Competency B - Statement and Evidence
Portfolio of Cathleen Elizabeth Ash
compare the environments and organizational settings in which library and information professionals practice;
From a one-room library in a small town to the New York and Los Angeles city public libraries, to Harvard's Law Library and the Eleanor Bonnar music library in Africa, there is no shortage of various organizations in which professional librarians can practice. Indeed, if the first list does not intrigue, let's not forget archival and special collections - or even private collections across a myriad of fields. Whether or not the organization is run or overseen by a single person, or has hundreds of employees and decisions are based on committees, there are a number of things that remain constant: a need to know your constituents, your colleagues, the political clime in which you work, and mostly - how to get along (be it with your colleagues, clientelle, or funding sources).
A lot of the work I completed focused on school libraries, with an emphasis on high school libraries, because this is where I want to be. I love working with teen-agers and while teaching them information literacy skills has been challenging, it has also been rewarding. More challenging has been the need to learn better communication and interaction skills with peers, and to gain political savvy to better interact with administration and parent-community groups, and deal with the political morass that is the public education funding system in California.
In all of my dealings with all of these groups, the most helpful tools have been communication skills. Armed with clear communication skills and an understanding of various communication (and personality) styles that others might have, any organizational setting can not only be understood, but great strides to work well with the organization can be made. It's important to consider that the classic face-to-face interactions are not the most common form of communication anymore, too. E-mails, memorandums, Instant Messages (IMs), phone and VOIP calls, and video relays have all affected the way organizational interactions occur. While the classic face-to-face may exist less and less today, it's still important to follow the critical adage of "know your audience." Indeed, it is even more critical and needs to also include clarity on the purpose of the interaction: what you expect all parties to take away from the interaction and where lines of negotiation over any item might be drawn.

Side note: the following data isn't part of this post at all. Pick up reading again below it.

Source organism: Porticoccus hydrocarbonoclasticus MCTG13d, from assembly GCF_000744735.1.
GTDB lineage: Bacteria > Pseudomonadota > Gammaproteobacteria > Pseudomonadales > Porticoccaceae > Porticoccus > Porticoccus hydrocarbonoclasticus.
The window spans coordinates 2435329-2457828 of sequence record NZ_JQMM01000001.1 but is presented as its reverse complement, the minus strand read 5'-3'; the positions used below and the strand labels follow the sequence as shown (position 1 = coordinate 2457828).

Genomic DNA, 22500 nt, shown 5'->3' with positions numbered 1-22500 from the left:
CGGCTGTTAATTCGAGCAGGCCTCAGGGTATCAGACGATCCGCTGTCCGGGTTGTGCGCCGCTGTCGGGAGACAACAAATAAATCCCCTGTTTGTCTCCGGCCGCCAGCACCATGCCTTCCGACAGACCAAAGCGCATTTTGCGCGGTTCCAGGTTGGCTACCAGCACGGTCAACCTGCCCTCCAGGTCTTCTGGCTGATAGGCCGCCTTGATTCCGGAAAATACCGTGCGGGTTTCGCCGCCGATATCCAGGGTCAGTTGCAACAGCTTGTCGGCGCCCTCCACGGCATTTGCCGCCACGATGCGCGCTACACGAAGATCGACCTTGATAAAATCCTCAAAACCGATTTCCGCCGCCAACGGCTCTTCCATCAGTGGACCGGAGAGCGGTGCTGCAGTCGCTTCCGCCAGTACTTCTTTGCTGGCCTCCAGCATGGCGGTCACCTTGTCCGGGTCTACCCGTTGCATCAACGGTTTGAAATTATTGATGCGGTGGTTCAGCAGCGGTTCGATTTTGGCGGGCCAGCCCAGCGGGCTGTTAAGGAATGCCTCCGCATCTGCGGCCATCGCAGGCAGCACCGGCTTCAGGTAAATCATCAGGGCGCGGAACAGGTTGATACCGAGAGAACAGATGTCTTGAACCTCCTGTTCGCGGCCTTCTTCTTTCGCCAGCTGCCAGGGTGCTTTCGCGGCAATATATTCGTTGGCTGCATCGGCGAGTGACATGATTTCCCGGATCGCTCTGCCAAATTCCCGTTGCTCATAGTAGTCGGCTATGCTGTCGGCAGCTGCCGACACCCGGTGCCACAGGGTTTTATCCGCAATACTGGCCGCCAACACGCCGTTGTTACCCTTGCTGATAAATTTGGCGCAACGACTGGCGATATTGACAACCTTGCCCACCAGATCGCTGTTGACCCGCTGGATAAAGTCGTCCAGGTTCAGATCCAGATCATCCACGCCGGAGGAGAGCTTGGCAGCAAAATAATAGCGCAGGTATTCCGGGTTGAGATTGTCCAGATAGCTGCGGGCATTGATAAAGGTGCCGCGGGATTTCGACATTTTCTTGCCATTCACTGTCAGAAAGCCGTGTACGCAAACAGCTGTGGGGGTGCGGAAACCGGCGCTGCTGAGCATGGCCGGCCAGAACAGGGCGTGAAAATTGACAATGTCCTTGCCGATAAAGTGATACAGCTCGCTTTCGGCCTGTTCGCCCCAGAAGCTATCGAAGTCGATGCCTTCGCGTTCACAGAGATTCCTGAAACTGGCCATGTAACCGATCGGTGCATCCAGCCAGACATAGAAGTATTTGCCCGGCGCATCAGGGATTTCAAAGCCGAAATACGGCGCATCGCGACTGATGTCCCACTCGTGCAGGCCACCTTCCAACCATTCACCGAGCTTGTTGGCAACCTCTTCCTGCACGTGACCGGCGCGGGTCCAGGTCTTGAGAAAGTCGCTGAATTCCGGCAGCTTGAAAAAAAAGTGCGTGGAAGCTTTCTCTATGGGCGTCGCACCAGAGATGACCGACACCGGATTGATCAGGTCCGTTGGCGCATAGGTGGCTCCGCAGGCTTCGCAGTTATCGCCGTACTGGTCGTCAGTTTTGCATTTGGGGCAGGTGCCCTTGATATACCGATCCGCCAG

A great example of this occurred last year, and a number of the papers I'd researched and presented for my classes at SJSU (below) supported me in my pursuit of funding for a new technology project. I was dealing with three very different organizations - and three very different types of people. A silicon-valley company was willing to assist in funding a project, as was a non-profit organization, if I could get the principal of our school on board. Over the years, I've learned what "my boss" wants to hear and how he wants to hear it, but the paperwork and proposal still needed to be drafted to the expectations of the other two companies involved. I wrote up the proposal in a business-like fashion, then provided a very different-looking summary to my principal. It was a win-win situation (I did receive the funding!) because I considered what I needed (the purpose), who was involved (the audience) and modified my approach to ensure all organizations would be on board.
Collaboration, Conflict, & Communication A look at management styles and their relation to high school libraries. Reference Librarians An in-person reference observation and notes about the process. On-Line Chat with Librarians A document discussing the pros and cons of online access to librarians. Professional Readings A list of professional articles or blurbs discussing technology and tolerance. We've Come a Long Way A paper exploring the personality traits of people and how to better a library organization with an awareness of peoples' differences.